The Arab parties of Balad and Raam-Taal were banned last week from participating in the upcoming elections for the Knesset in February. This ruling by the Central Elections Committee is a clear indication of the dire state of Israeli politics and the ongoing deterioration of Israel's democratic character.
Last week, the Central Elections Committee decided to ban the Arab parties, Balad and Raam-Taal, from participating in the upcoming elections for the Knesset in February. This ruling is a clear indication of the dire state of Israeli politics and the ongoing deterioration of Israel's democratic character.
Far right-wing parties have been seeking an opportunity to expel the Arab lists from the Knesset for some time. But recent support from Israel's "centrist", and even "leftist" parties for such a move emphasizes just how far Israel's Jewish majority is willing to distance itself from its core democratic values. The right to vote and the right to run for office are sacred principles of democratic societies.
Disqualifying a party list on the grounds that it is unwilling to accept Israel as a Jewish State has nothing to do with the idea of "defensive democracy" as it is currently being framed. Indeed, democracies must defend themselves from enemies—from those who threaten the physical existence of the state or the democratic regime. However, a political party that calls for abandoning Israel's Jewish identity does not fall into this category. Loyal Zionists, including myself, have the right to completely oppose their attempts to negate Israel's Jewish character; however, anyone who is truly committed to democracy must defend every person's right to freely express his or her opinions.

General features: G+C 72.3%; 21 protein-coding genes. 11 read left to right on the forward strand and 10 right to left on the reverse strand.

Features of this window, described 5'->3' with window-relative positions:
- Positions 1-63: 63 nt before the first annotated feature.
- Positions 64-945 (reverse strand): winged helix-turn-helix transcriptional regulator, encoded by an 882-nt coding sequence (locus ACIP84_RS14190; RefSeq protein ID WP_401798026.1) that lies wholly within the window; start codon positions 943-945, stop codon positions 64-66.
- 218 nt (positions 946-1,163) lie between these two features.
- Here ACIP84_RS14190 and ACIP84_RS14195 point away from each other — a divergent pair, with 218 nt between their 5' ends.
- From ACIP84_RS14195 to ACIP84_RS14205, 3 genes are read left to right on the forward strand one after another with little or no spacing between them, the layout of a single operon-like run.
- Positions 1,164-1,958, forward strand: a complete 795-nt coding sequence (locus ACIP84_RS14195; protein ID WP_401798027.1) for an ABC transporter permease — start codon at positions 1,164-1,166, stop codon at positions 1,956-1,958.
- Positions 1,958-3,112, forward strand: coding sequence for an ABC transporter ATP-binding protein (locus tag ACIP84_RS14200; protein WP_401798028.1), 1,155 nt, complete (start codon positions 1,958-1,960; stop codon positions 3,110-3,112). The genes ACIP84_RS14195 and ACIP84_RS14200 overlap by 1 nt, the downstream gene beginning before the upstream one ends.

If the State of Israel wishes to maintain a genuine democratic regime, we must take upon ourselves a double commitment: to allow anti-Zionist voices to be heard, and to oppose and defeat this view in both the public and political arenas. If Israel is interested in developing a fruitful dialog with its Arab population rather than a hostile relationship based upon domination, which will likely lead to violence, we must allow this minority to express itself, even as it perceives Israel, as a "Jewish State", to be a source of hardship and discrimination.
The claims that Balad and Raam-Taal have actively supported terrorism are unfounded, as has been made clear by the Attorney General's legal opinion. He has repeatedly stressed that there is not enough evidence to support a decision to ban Arab parties from the Knesset. Moreover, disqualifying the Arab parties clearly contradicts our Zionist forefathers' vision of the national Jewish homeland. They envisioned an open and tolerant culture, accepting of all opinions and ideas no matter how contradictory and frustrating. They foresaw a Jewish society that perceived its relationship with the Arab population as a moral challenge. Last week's decision is a betrayal of the Zionist dream. It is an obvious sign of weakness, insecurity, irrational fear; it is a disgrace to the State of Israel.
The Israeli system, which grants a political body the power to disqualify party lists, is an anomaly in the international political scene. Allowing politicians to decide the qualification of other politicians for parliamentary membership is an idea that is structurally flawed. We have indelibly stained Israel's democratic fabric through multiple attempts to prevent Arab participation in the general elections. Even if the Supreme Court saves Israeli democracy from itself, the Committee's decision will linger on—a clear example of the attempted deligitimization of the political participation of Israel's Arab citizens.
Prof. Mordechai Kremnitzer is Vice President of Research at the Israel Democracy Institute.